Genevieve is the rare kind of person who brings out the best in people simply by being in the room. She never settles for less than the best and she challenges those around her to do the same with grace and compassion.

I admire her ability to navigate change and look to her when I need anything from words of encouragement to a make-up recommendation, because chances are, she’s been there before or already bought that lipstick and is about to save me some moolah.

Layer of vanilla cake with chocolate ganache

When I was younger and less gracious than I’d like to admit I am now, I didn’t like sharing a birthday. As the youngest sister, I often feel like I’m playing catch up to my older two sisters. When I finally reached teenagehood at 13, my sister became an adult. (It doesn’t help that my sisters always move up the qualifying age for being an “official teenager.” Now that I’ve reached twenty-six, I think you’re not truly a teenager until you’re twenty-seven.) When I turned sweet 16, my sister turned 21, so on and so forth.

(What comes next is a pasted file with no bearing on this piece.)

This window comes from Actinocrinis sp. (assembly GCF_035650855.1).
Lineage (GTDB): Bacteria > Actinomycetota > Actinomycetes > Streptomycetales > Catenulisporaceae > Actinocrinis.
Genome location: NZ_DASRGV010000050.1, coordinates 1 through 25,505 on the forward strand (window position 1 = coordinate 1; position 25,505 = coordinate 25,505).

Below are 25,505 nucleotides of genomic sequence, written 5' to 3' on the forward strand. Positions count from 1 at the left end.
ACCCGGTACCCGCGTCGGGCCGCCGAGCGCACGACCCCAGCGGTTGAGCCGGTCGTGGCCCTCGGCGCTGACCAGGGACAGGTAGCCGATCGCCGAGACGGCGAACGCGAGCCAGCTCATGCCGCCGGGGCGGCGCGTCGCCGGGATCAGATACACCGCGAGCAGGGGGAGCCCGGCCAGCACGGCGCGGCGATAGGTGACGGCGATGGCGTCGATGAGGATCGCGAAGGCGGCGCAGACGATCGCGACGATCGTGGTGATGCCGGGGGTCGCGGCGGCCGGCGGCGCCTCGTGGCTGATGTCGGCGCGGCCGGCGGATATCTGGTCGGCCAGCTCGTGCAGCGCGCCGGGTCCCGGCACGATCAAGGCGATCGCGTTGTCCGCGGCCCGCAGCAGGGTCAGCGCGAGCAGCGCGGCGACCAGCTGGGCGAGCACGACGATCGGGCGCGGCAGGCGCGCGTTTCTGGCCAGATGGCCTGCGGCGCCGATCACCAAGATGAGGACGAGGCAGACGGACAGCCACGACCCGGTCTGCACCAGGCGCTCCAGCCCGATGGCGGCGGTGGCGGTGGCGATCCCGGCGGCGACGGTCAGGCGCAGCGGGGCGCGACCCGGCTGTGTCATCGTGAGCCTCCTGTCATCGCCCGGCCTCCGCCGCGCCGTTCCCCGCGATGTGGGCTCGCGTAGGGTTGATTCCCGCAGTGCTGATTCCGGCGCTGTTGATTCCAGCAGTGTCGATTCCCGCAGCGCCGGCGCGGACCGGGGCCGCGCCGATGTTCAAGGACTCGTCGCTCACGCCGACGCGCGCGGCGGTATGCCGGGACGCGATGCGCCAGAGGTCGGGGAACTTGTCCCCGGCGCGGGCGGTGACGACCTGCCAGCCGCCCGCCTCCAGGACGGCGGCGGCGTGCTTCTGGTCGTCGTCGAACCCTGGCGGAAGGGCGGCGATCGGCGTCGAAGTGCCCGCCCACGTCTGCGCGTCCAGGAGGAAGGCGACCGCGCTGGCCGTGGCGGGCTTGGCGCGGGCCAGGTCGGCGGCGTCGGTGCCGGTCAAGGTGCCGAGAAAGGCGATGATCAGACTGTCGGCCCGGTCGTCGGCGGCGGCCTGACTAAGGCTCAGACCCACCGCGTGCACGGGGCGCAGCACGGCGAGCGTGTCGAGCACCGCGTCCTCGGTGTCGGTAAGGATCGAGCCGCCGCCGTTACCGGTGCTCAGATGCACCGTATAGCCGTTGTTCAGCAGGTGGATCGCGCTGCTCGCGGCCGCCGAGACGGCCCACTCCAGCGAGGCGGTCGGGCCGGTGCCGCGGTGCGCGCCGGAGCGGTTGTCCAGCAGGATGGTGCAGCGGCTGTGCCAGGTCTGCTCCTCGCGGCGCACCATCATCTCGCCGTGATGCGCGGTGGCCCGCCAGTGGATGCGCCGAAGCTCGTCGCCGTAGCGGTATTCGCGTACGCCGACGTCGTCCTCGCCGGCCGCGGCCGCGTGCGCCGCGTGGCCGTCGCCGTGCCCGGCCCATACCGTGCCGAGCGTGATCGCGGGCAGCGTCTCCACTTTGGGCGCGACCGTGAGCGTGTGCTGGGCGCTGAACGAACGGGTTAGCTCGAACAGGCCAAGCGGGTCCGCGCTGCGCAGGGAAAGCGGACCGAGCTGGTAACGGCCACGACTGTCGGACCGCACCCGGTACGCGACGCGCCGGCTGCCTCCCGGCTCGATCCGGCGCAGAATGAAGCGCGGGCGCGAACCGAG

But now that I’m nearly a real teenager, I no longer look at the five years between us as space to catch-up. Having sisters is all sorts of wonderful, and I’m incredibly fortunate to have two of the best to look up to as incredible models who have navigated several paces ahead of me and regularly reassure me everything will turn out fine.

Top of the sliced open cake

There are many joys of sharing a birthday, but the number one by far is that we never celebrate alone. Happy birthday, birthday buddy! I’m raising a glass of champagne to you from D.C. and toasting to everything the upcoming year has in store for us – champagne cakes included!

(I used the champagne cake recipe from the cookbook Sweet by Valerie Gordon. Champagne ganache is found here. Milk chocolate glaze here.)